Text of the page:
Corpach to Fort Augustus

Sep 01, 2018 - Lord of the Glens


After a tranquil night in the Caledonian Canal at Corpach at the foot of Ben Nevis, Britain’s highest peak, there was no sight of the mountain this morning as the view was hidden behind a veil of cloud and mist. Berthed close to us was the Vic 32, built in 1943, a rare survivor of a Clyde Puffer, a coal-powered workhorse that once plied the west coast of Scotland. But soon we were sailing in stately fashion along the canal to Banavie, where first the railway bridge, then the road bridge swung open for us to pass, before we began our ascent of Neptune’s Staircase. This flight of eight locks is one of the most spectacular features of Telford’s Canal, which was completed in 1822, although we were as much a curiosity to the canal-side onlookers as the historic engineering was to us.

Onward we sailed, past Moy Bridge, the last original hand-cranked swing bridge, through Loch Lochy, past the ruins of Invergarry Castle, along the beautiful ‘Laggan Avenue’, and into Loch Oich, at 106 feet the highest point of the canal. Afterwards, it was delightful to walk the final stretch on the canal towpath, as Lord of the Glens steamed past towards her berth at Fort Augustus.

This charming village is built around the five locks that descend to the deep waters of Loch Ness, although its name goes back to the time of the Jacobite rebellions when General Wade built a fort here in the early 19th century. A Benedictine abbey was later built on the site, today converted into luxury apartments overlooking Loch Ness. Another hike led through the lovely countryside around the village, along a peaty trout-rich river, through a venerable graveyard graced with timeless yews, where ‘John Anderson my Jo’, the subject of Rabbie Burns’ famous song is buried, through some of the Celtic ‘rain forest’ with hazel, rowan, hawthorn, alder and ancient oaks, and home along the line of Wade’s military road. The day was completed in appropriate style with some sweet and stirring traditional Scottish music on the small pipes and accordion. A fitting end to a day full of Highland delights.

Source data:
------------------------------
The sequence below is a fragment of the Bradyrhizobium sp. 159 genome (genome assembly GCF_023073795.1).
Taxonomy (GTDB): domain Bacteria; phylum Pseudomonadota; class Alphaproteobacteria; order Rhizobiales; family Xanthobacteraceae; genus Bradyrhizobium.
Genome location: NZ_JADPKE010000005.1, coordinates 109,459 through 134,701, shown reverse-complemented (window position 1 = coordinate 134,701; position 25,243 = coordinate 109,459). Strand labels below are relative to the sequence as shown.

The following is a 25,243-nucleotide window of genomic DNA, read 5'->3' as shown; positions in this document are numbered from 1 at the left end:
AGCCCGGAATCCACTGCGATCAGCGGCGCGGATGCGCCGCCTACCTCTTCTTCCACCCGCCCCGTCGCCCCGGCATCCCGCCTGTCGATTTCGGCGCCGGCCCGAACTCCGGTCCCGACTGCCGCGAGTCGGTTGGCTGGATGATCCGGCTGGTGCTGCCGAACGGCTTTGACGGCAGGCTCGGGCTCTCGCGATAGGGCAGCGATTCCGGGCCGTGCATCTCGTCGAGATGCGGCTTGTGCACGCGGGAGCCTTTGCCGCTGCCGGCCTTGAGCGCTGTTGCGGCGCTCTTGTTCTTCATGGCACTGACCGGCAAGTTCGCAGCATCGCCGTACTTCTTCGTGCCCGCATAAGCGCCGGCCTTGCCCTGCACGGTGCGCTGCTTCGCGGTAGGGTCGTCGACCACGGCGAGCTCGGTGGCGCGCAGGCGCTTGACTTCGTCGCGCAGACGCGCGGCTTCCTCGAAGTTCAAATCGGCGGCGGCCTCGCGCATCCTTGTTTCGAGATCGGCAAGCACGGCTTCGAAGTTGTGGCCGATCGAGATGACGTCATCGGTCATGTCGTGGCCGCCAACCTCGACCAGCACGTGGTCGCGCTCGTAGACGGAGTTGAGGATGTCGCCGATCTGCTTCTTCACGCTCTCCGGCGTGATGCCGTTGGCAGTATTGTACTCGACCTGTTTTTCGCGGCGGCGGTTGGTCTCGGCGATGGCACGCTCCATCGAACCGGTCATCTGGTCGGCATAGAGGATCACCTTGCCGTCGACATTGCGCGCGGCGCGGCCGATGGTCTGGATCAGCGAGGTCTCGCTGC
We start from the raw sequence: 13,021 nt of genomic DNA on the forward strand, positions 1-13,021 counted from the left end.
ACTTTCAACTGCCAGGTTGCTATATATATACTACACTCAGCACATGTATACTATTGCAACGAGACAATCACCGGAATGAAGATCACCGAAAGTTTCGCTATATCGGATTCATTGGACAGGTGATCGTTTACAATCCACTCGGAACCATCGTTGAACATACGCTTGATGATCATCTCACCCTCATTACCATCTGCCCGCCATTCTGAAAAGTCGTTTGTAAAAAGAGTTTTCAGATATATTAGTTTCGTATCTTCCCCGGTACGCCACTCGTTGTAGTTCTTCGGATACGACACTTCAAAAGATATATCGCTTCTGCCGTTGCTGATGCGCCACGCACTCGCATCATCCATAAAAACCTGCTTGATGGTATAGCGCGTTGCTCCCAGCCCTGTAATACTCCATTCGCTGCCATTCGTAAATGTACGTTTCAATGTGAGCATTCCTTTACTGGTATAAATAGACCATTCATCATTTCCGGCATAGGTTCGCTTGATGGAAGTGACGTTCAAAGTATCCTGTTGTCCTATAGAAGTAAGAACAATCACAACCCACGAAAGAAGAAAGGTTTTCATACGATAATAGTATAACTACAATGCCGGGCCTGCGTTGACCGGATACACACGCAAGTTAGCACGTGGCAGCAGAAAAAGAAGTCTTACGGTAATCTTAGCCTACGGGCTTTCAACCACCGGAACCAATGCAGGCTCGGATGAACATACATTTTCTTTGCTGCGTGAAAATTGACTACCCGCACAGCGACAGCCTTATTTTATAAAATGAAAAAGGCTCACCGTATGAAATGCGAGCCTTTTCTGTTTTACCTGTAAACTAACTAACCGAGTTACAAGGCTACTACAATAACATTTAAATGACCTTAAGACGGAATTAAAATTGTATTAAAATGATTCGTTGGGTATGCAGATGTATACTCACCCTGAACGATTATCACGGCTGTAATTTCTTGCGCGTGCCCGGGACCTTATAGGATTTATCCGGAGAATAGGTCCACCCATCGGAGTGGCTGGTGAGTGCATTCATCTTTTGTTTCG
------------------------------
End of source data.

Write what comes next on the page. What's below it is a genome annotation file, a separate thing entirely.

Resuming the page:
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About the Author

Carol Knott

Expedition Leader

Carol studied archaeology, history and philosophy at the University of Glasgow, her native city. She spent many years as an archaeologist in the southeast of England, specializing in medieval ceramics and the conservation of historic houses and gardens. Since 1988 she has worked as an archaeologist in the Outer Hebrides of Scotland, living in a crofting village on the Isle of Lewis, and was formerly archaeologist for the National Trust for Scotland for their World Heritage site of St Kilda. Her great pleasure is to explore the cultures of Scotland, Europe and the north Atlantic, and to bring them to life for a modern audience. 

About the Photographer

Brenda Tharp

Naturalist/Certified Photo Instructor

For over 20 years, Brenda has used her photographs of the world to celebrate its beauty, and inspire others to protect what we have. Brenda grew up exploring the woods, lakes, and coastlines of New Jersey and New England and her family traveled regularly throughout the eastern U.S., camping, hiking, backpacking, and canoeing. She spent most of her childhood engaging with nature in some form or another and learning about animal behavior. When her father taught her some photography at 13, Brenda soon combined her love for nature with her newfound passion, and several years later her adventure began as a freelance photographer, teacher, and writer.

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